Wu, K., Giovannucci, E., Byrne, C., Platz, E. A., Fuchs, C., Willett, W. C., & Sinha, R. (2006). Meat mutagens and risk of distal colon adenoma in a cohort of U.S. men. Cancer Epidemiology, Biomarkers & Prevention : a Publication of the American Association for Cancer Research, Cosponsored By the American Society of Preventive Oncology, 15(6), 1120-5.
Wu K, et al. Meat Mutagens and Risk of Distal Colon Adenoma in a Cohort of U.S. Men. Cancer Epidemiol Biomarkers Prev. 2006;15(6):1120-5. PubMed PMID: 16775169.
* Article titles in AMA citation format should be in sentence-case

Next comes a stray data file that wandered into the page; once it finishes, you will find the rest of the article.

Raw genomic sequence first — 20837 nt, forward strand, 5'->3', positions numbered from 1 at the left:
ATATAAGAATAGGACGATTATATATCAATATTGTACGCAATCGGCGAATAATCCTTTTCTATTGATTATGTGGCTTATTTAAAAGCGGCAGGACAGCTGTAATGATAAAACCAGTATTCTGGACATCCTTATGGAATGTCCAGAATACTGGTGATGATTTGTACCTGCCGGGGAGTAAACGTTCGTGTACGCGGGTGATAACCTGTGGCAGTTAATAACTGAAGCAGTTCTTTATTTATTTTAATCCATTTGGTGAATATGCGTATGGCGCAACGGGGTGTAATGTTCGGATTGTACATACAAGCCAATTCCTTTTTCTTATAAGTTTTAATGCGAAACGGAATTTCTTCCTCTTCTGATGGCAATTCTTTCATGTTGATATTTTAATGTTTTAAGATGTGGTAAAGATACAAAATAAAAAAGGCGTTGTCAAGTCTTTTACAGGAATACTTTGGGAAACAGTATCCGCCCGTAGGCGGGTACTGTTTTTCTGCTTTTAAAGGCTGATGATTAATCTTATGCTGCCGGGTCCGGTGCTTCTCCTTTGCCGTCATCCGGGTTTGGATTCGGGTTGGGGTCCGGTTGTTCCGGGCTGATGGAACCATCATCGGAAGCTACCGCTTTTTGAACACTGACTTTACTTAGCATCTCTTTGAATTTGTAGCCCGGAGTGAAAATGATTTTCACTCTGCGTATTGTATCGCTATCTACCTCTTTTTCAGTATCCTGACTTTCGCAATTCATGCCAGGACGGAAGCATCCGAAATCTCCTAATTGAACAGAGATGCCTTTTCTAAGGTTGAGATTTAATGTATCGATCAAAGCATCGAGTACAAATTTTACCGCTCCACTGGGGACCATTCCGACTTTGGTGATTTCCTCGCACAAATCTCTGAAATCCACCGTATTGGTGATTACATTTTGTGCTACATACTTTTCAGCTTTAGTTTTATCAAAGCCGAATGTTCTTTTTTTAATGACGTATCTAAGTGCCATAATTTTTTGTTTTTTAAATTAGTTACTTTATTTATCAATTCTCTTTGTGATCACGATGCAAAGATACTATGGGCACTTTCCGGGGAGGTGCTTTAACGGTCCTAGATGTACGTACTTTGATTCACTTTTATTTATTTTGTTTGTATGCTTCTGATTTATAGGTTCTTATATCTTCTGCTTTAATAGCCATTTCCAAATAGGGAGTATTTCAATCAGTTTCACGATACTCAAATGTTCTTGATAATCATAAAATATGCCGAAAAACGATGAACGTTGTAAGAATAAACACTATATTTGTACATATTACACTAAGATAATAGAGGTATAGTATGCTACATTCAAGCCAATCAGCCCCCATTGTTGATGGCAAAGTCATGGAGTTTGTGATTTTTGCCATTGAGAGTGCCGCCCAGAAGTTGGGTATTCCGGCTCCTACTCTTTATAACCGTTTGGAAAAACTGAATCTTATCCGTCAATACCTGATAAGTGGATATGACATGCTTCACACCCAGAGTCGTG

TY - JOUR T1 - Meat mutagens and risk of distal colon adenoma in a cohort of U.S. men. AU - Wu,Kana, AU - Giovannucci,Edward, AU - Byrne,Celia, AU - Platz,Elizabeth A, AU - Fuchs,Charles, AU - Willett,Walter C, AU - Sinha,Rashmi, PY - 2006/6/16/pubmed PY - 2006/11/3/medline PY - 2006/6/16/entrez SP - 1120 EP - 5 JF - Cancer epidemiology, biomarkers & prevention : a publication of the American Association for Cancer Research, cosponsored by the American Society of Preventive Oncology JO - Cancer Epidemiol Biomarkers Prev VL - 15 IS - 6 N2 - Cooking meats at high temperatures and for long duration produces heterocyclic amines and other mutagens. These meat-derived mutagenic compounds have been hypothesized to increase risk of colorectal neoplasia, but prospective data are unavailable. We examined the association between intakes of the heterocyclic amines 2-amino-3,8-dimethylimidazo[4,5,-f]quinoxaline (MeIQx), 2-amino-1-methyl-6-phenylimidazo[4,5-b]pyridine (PhIP), 2-amino-3,4,8-trimethylimidazo[4,5,-f]quinoxaline (DiMeIQx), and meat-derived mutagenicity (MDM) and risk of distal colon adenoma using a cooking method questionnaire administered in 1996 in the Health Professionals Follow-up Study cohort. Between 1996 and 2002, 581 distal colon adenoma cases were identified. Higher intake of MDM was marginally associated with increased risk of distal adenoma [fourth versus lowest quintile: odds ratio (OR), 1.39; 95% confidence interval (95% CI), 1.05-1.84; highest versus lowest quintile: OR, 1.29; 95% CI, 0.97-1.72; P(trend) = 0.08]. Adjusting for total red meat or processed meat intake did not explain those associations. Our data also suggested a positive association between higher MeIQx (highest versus lowest quintile: OR, 1.28; 95% CI, 0.95-1.71; P(trend) = 0.22) and risk of adenoma, but this association was attenuated after adjusting for processed meat intake. DiMeIQx and PhIP did not seem to be associated with risk of adenoma. In conclusion, higher consumption of mutagens from meats cooked at higher temperature and longer duration may be associated with higher risk of distal colon adenoma independent of overall meat intake. Because mutagens other than heterocyclic amines also contribute to MDM, our results suggest that mutagens other than heterocyclic amines in cooked meats may also play a role in increasing the risk of distal adenoma. SN - 1055-9965 UR - https://www.unboundmedicine.com/medline/citation/16775169/Meat_mutagens_and_risk_of_distal_colon_adenoma_in_a_cohort_of_U_S__men_ L2 - http://cebp.aacrjournals.org/cgi/pmidlookup?view=long&pmid=16775169 DB - PRIME DP - Unbound Medicine ER -